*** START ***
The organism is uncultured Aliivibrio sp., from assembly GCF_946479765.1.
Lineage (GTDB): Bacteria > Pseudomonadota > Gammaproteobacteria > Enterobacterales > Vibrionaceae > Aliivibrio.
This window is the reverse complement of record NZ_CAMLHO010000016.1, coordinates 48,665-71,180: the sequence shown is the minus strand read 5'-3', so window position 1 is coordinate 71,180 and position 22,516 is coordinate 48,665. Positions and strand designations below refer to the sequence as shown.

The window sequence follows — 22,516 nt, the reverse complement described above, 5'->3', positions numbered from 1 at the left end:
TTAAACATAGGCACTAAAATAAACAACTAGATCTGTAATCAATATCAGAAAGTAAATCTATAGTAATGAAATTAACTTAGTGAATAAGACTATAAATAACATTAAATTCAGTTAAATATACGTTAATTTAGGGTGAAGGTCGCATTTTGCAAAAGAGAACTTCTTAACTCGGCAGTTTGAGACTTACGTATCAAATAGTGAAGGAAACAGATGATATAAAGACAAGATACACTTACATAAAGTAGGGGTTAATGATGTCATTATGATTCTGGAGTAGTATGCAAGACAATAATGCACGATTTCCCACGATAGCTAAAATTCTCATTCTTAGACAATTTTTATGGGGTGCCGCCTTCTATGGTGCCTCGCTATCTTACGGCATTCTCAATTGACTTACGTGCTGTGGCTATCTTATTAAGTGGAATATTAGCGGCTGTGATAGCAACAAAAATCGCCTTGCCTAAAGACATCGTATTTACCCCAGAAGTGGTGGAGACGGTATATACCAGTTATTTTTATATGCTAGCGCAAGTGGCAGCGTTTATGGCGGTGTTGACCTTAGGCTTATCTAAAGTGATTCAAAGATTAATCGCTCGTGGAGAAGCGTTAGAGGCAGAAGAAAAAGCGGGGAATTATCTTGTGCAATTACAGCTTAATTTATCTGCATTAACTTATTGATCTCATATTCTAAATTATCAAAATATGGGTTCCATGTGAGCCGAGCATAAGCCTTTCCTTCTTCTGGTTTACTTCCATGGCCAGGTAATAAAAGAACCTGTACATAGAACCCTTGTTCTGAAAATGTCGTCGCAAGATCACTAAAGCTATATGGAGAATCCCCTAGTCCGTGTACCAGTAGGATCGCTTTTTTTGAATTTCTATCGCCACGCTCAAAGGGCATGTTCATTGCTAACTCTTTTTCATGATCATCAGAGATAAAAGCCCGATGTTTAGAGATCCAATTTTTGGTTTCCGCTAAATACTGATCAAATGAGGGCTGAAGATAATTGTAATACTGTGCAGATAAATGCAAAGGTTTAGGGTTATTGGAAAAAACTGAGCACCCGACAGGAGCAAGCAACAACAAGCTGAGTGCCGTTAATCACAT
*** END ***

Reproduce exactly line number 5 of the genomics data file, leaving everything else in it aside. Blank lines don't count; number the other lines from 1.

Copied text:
TTAAACATAGGCACTAAAATAAACAACTAGATCTGTAATCAATATCAGAAAGTAAATCTATAGTAATGAAATTAACTTAGTGAATAAGACTATAAATAACATTAAATTCAGTTAAATATACGTTAATTTAGGGTGAAGGTCGCATTTTGCAAAAGAGAACTTCTTAACTCGGCAGTTTGAGACTTACGTATCAAATAGTGAAGGAAACAGATGATATAAAGACAAGATACACTTACATAAAGTAGGGGTTAATGATGTCATTATGATTCTGGAGTAGTATGCAAGACAATAATGCACGATTTCCCACGATAGCTAAAATTCTCATTCTTAGACAATTTTTATGGGGTGCCGCCTTCTATGGTGCCTCGCTATCTTACGGCATTCTCAATTGACTTACGTGCTGTGGCTATCTTATTAAGTGGAATATTAGCGGCTGTGATAGCAACAAAAATCGCCTTGCCTAAAGACATCGTATTTACCCCAGAAGTGGTGGAGACGGTATATACCAGTTATTTTTATATGCTAGCGCAAGTGGCAGCGTTTATGGCGGTGTTGACCTTAGGCTTATCTAAAGTGATTCAAAGATTAATCGCTCGTGGAGAAGCGTTAGAGGCAGAAGAAAAAGCGGGGAATTATCTTGTGCAATTACAGCTTAATTTATCTGCATTAACTTATTGATCTCATATTCTAAATTATCAAAATATGGGTTCCATGTGAGCCGAGCATAAGCCTTTCCTTCTTCTGGTTTACTTCCATGGCCAGGTAATAAAAGAACCTGTACATAGAACCCTTGTTCTGAAAATGTCGTCGCAAGATCACTAAAGCTATATGGAGAATCCCCTAGTCCGTGTACCAGTAGGATCGCTTTTTTTGAATTTCTATCGCCACGCTCAAAGGGCATGTTCATTGCTAACTCTTTTTCATGATCATCAGAGATAAAAGCCCGATGTTTAGAGATCCAATTTTTGGTTTCCGCTAAATACTGATCAAATGAGGGCTGAAGATAATTGTAATACTGTGCAGATAAATGCAAAGGTTTAGGGTTATTGGAAAAAACTGAGCACCCGACAGGAGCAAGCAACAACAAGCTGAGTGCCGTTAATCACAT